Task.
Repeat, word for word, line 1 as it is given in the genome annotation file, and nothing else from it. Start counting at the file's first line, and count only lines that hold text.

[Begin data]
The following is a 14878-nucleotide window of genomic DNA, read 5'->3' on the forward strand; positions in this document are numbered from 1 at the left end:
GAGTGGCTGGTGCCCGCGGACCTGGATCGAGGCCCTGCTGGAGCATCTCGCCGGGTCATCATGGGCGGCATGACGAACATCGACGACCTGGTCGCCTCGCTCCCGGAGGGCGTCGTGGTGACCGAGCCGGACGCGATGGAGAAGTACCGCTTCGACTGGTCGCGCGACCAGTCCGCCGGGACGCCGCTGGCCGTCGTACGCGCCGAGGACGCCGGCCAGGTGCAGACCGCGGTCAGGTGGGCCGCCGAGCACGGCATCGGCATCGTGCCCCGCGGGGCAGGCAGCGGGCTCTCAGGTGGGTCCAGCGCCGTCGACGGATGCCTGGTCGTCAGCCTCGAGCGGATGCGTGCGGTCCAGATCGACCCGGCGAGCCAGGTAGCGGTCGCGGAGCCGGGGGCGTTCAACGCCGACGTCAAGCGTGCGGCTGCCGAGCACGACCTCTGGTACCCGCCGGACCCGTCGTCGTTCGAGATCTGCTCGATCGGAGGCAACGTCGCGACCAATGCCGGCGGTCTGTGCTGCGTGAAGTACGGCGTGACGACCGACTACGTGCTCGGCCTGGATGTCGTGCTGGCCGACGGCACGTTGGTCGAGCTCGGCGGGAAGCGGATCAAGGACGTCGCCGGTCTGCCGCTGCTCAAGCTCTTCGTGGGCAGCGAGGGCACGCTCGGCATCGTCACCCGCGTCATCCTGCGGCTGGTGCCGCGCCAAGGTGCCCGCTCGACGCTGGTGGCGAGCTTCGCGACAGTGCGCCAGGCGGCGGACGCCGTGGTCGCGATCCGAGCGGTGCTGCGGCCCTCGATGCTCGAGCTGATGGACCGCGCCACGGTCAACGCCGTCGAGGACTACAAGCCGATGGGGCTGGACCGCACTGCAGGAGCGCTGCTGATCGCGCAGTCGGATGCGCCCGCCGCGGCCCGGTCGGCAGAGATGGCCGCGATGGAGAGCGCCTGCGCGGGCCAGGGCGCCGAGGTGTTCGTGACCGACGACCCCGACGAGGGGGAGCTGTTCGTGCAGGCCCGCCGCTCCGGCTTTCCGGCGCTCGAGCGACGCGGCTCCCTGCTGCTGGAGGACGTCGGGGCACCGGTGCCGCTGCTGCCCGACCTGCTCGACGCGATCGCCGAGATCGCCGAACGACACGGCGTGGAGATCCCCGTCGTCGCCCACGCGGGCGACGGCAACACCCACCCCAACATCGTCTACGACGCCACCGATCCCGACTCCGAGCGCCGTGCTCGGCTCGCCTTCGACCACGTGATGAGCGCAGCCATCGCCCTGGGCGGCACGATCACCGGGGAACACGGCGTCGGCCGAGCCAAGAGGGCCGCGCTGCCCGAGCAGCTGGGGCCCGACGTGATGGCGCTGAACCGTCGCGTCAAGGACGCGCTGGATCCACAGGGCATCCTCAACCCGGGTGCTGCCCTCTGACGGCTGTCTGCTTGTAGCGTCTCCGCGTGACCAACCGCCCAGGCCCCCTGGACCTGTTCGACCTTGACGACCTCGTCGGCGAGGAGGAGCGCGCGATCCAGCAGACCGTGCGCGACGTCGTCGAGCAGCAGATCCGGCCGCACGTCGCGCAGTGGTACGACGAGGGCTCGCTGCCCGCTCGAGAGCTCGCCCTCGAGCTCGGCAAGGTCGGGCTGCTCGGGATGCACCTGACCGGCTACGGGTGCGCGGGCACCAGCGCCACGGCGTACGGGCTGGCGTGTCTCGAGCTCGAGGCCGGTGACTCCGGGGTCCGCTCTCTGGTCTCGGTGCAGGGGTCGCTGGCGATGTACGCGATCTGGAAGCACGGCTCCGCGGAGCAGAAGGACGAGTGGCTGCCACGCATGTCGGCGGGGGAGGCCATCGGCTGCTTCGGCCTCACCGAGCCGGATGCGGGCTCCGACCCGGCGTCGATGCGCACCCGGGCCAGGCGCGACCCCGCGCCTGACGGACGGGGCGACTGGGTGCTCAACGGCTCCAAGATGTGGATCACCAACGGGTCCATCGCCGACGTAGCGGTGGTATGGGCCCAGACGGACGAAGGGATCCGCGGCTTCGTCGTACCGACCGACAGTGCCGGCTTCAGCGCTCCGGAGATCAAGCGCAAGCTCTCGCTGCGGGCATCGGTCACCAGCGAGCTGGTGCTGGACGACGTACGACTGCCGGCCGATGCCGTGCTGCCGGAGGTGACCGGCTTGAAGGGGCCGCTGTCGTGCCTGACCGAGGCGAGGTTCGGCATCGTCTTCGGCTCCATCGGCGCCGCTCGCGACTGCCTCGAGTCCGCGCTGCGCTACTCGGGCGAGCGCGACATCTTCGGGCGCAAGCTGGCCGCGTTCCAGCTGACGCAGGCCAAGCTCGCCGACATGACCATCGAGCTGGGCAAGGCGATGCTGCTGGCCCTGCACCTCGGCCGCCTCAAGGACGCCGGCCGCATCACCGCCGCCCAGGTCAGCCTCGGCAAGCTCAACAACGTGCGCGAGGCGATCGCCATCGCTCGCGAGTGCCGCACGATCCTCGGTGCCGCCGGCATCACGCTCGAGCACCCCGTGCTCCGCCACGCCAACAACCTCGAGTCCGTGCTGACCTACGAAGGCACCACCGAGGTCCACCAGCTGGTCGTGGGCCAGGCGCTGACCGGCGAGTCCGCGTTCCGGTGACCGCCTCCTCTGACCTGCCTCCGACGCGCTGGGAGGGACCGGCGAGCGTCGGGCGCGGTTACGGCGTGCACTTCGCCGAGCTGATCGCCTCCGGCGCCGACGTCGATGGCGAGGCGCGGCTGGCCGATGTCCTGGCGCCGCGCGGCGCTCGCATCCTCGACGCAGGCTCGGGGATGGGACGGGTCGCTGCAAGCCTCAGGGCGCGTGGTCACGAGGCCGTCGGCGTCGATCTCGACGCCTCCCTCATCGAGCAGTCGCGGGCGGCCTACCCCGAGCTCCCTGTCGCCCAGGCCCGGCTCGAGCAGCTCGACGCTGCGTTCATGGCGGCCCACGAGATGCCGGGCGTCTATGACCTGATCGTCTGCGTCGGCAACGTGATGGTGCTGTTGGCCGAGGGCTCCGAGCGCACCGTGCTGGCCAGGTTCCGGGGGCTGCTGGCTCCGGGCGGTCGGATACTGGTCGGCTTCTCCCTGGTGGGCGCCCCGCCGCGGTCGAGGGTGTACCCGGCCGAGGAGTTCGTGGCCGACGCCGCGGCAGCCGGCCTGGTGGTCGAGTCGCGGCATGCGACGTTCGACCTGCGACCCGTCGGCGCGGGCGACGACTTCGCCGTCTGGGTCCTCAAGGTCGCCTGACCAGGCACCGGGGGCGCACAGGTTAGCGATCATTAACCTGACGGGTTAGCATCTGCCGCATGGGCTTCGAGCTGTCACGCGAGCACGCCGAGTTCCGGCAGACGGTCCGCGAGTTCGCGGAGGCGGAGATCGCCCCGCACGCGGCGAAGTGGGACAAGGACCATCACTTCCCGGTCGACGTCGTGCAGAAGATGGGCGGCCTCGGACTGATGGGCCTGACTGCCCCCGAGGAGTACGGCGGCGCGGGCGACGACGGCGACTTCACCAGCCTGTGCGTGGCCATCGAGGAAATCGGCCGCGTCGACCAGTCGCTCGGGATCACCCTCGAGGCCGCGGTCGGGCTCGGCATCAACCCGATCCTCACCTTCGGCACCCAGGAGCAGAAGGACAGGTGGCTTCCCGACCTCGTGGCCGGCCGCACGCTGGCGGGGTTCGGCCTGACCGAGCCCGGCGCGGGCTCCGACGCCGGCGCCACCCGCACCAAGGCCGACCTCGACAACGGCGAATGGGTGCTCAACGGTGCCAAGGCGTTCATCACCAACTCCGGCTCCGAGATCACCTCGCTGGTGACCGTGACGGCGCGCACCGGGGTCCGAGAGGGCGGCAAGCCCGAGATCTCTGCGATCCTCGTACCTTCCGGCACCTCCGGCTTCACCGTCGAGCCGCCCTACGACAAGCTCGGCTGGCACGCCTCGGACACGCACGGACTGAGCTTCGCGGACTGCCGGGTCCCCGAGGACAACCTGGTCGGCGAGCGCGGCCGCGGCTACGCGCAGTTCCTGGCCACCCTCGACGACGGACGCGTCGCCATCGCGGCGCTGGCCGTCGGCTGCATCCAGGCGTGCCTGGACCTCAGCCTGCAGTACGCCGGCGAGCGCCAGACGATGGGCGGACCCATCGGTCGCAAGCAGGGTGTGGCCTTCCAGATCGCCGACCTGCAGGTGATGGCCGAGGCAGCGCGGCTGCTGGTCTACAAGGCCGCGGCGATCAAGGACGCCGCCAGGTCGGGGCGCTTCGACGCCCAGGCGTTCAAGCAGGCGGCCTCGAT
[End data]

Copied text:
The following is a 14878-nucleotide window of genomic DNA, read 5'->3' on the forward strand; positions in this document are numbered from 1 at the left end: